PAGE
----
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Offer Holders

Faculty of Modern and Medieval Languages and Linguistics

 

Information for Offer Holders

Orsolya Petocz - Banana Split (MMLL Photo Competition 2019)

What will your first-year French Studies look like?

 

French at Cambridge is an intensive course: we develop students’ language skills in the use of French, translation and oral practice through a series of fortnightly classes, and we offer lectures in a wide-ranging introduction to French literature, linguistics, film and thought. In addition, you will have supervisions or small-group tuition organised by your college.

 

Language

Language work aims to train students to use all elements of French grammar and syntax. Each student has fortnightly classes in Use of French and Translation from French. These are organised centrally in the French Section within the faculty of MMLL, and you will receive your timetable before the start of term.

In Use of French, we hope to encourage the active use of the language in reaction to a variety of topics, and in different contexts and registers. Knowledge of grammar and syntax will be reinforced and built upon in class, and students will extend their vocabulary, improve their writing style, and develop the ability to analyse and produce creative responses to French texts.

In Translation from French, we introduce students to a range of material covering the period 1500 to the present day, written in a range of styles and genres. Although great attention will be paid to accuracy, there will be an equal concern with matching the style and nuances of the original text, and with producing good, accurate and idiomatic English of the appropriate register (level of formality). The classes will introduce students to the basics of translation theory via a discussion of different strategies for translation. Students are obviously not expected to know every word that they will encounter in the end-of-year exams, and much of the skill in translating under exam conditions lies in using contextual clues to come up with solutions that are plausible and coherent even if they are not strictly “correct”.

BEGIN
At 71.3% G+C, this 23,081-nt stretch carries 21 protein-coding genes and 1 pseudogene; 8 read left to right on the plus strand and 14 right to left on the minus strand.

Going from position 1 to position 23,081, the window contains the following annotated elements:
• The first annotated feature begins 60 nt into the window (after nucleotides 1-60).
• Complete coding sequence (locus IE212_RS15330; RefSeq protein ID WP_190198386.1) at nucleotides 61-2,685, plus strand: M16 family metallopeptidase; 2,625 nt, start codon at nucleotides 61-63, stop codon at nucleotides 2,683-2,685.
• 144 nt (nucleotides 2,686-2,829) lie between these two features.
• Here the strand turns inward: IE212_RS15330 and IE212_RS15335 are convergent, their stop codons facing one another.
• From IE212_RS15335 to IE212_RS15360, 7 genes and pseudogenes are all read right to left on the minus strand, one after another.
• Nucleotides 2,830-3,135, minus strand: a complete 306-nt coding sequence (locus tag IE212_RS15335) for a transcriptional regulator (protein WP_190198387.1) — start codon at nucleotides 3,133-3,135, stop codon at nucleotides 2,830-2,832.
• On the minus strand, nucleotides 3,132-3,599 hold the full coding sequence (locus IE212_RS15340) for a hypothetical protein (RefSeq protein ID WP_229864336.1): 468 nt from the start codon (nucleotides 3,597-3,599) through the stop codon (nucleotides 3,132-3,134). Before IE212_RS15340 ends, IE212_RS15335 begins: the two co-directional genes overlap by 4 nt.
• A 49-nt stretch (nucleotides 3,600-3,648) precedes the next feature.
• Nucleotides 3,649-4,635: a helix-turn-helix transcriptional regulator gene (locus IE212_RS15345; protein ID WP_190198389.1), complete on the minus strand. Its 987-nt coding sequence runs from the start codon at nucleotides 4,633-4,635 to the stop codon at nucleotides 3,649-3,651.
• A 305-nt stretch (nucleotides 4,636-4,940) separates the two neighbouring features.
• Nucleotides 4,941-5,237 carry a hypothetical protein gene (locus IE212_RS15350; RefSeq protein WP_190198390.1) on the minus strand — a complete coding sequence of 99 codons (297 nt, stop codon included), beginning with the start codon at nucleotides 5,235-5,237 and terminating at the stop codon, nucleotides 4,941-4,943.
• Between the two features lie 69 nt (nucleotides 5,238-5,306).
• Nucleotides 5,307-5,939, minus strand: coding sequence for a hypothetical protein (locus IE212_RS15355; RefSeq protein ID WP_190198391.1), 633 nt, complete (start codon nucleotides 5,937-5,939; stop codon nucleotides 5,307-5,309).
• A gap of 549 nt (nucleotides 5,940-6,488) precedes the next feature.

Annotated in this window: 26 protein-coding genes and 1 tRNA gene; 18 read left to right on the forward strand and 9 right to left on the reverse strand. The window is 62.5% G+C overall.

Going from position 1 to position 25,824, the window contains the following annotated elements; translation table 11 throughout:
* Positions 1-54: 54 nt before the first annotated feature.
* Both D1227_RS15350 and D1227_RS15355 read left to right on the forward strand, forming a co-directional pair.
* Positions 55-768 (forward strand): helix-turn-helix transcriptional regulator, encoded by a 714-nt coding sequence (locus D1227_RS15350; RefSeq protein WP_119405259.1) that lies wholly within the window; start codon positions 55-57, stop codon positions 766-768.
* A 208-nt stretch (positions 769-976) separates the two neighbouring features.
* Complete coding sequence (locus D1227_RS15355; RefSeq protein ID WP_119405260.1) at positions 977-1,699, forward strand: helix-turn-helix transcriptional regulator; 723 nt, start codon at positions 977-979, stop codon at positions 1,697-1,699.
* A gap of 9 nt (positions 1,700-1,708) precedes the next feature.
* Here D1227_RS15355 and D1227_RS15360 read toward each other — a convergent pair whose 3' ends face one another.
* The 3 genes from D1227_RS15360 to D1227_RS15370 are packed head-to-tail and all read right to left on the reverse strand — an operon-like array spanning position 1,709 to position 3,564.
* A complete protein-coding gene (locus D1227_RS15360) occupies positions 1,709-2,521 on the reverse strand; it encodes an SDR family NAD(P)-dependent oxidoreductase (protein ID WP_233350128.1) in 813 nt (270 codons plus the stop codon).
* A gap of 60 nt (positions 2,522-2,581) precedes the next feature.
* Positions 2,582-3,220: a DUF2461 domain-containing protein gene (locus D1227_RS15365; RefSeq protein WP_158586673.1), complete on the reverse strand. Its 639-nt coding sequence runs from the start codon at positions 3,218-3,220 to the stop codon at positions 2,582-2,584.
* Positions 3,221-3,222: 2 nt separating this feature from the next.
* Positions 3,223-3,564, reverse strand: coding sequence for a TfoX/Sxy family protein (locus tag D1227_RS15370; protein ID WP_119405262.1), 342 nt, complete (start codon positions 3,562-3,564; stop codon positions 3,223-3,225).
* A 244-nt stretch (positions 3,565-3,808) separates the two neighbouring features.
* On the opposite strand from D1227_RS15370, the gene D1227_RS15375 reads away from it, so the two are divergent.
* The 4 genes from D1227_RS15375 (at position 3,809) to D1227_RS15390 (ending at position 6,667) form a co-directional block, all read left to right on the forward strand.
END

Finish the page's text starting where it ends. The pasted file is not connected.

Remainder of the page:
Two lectures will also be dedicated to sixteenth- and seventeenth-century texts, dealing with points of grammar and syntax as well as vocabulary.

In addition, your college will arrange oral supervisions for you with a French ‘lecteur’ or ‘lectrice’, in which you can practise your conversational French skills.

 

Literature, Linguistics, Film and Thought

 

In addition to your language classes, you will also take paper FR1: Introduction to French literature, linguistics, film and thought

 

The paper is designed to offer an introduction to French literary texts, film and linguistics. This range is both chronological (students will meet works from the Middle Ages to the twentieth century) and generic (the paper encompasses poetry, theatre, discursive prose, film and linguistics). Students are expected to attend lectures on Linguistics but can opt in or out of Supervisions in this subject. Students will be expected to develop an independent critical voice as they approach literary works/film, while drawing, where applicable, on the insights of secondary criticism and theoretical approaches. Students will be able to develop skills in close reading and critical commentary, to practise writing in a concise and pertinent manner, and to pursue comparative analyses of the various set texts. The paper presupposes no previous literary experience. Students are expected to read all set texts in French, but the teaching and essay-writing will be conducted in English. Fr1 will allow students both to savour works which are highly stimulating and challenging in themselves, while providing a basis from which they can subsequently make informed choices for Part IB.

Teaching for this paper will be through a series of 20 lectures organized by the Section, and fortnightly supervisions arranged by the Colleges.